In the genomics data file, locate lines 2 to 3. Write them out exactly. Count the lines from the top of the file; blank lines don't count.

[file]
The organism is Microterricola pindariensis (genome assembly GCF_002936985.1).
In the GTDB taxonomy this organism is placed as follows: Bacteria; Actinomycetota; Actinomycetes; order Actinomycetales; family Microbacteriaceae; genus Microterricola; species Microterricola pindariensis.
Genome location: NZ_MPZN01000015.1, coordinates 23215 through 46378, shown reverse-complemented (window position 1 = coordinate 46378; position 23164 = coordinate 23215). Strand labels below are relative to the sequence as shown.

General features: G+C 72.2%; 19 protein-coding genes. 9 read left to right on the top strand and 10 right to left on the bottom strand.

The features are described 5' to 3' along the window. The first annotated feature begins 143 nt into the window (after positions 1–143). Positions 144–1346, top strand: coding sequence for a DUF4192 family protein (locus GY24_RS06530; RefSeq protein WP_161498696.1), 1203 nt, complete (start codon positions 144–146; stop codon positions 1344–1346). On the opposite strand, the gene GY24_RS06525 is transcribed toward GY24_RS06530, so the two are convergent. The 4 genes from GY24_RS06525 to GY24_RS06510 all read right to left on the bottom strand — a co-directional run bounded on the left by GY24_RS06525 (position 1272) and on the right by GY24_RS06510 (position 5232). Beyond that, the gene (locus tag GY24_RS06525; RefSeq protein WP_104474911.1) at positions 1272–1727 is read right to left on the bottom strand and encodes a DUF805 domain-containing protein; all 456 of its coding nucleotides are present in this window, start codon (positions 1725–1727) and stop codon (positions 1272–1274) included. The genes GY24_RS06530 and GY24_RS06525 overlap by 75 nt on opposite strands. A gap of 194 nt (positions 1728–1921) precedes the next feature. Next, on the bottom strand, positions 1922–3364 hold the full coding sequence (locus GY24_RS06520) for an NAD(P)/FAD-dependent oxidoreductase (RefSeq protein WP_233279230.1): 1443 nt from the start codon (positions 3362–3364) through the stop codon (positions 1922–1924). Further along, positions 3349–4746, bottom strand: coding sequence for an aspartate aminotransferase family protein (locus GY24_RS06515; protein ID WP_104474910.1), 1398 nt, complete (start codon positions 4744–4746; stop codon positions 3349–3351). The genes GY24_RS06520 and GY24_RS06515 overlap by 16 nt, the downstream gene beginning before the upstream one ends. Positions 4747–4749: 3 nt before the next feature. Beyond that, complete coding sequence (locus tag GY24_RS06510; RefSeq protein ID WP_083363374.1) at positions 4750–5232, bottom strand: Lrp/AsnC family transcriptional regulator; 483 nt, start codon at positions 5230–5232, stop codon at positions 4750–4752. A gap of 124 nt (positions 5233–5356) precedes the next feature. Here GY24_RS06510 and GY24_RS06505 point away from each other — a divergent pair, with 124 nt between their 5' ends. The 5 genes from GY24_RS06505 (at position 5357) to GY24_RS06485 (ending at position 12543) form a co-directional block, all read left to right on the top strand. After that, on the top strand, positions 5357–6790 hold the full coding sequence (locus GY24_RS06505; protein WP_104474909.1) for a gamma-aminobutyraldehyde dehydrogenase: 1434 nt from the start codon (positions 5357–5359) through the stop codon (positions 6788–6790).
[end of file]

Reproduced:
In the GTDB taxonomy this organism is placed as follows: Bacteria; Actinomycetota; Actinomycetes; order Actinomycetales; family Microbacteriaceae; genus Microterricola; species Microterricola pindariensis.
Genome location: NZ_MPZN01000015.1, coordinates 23215 through 46378, shown reverse-complemented (window position 1 = coordinate 46378; position 23164 = coordinate 23215). Strand labels below are relative to the sequence as shown.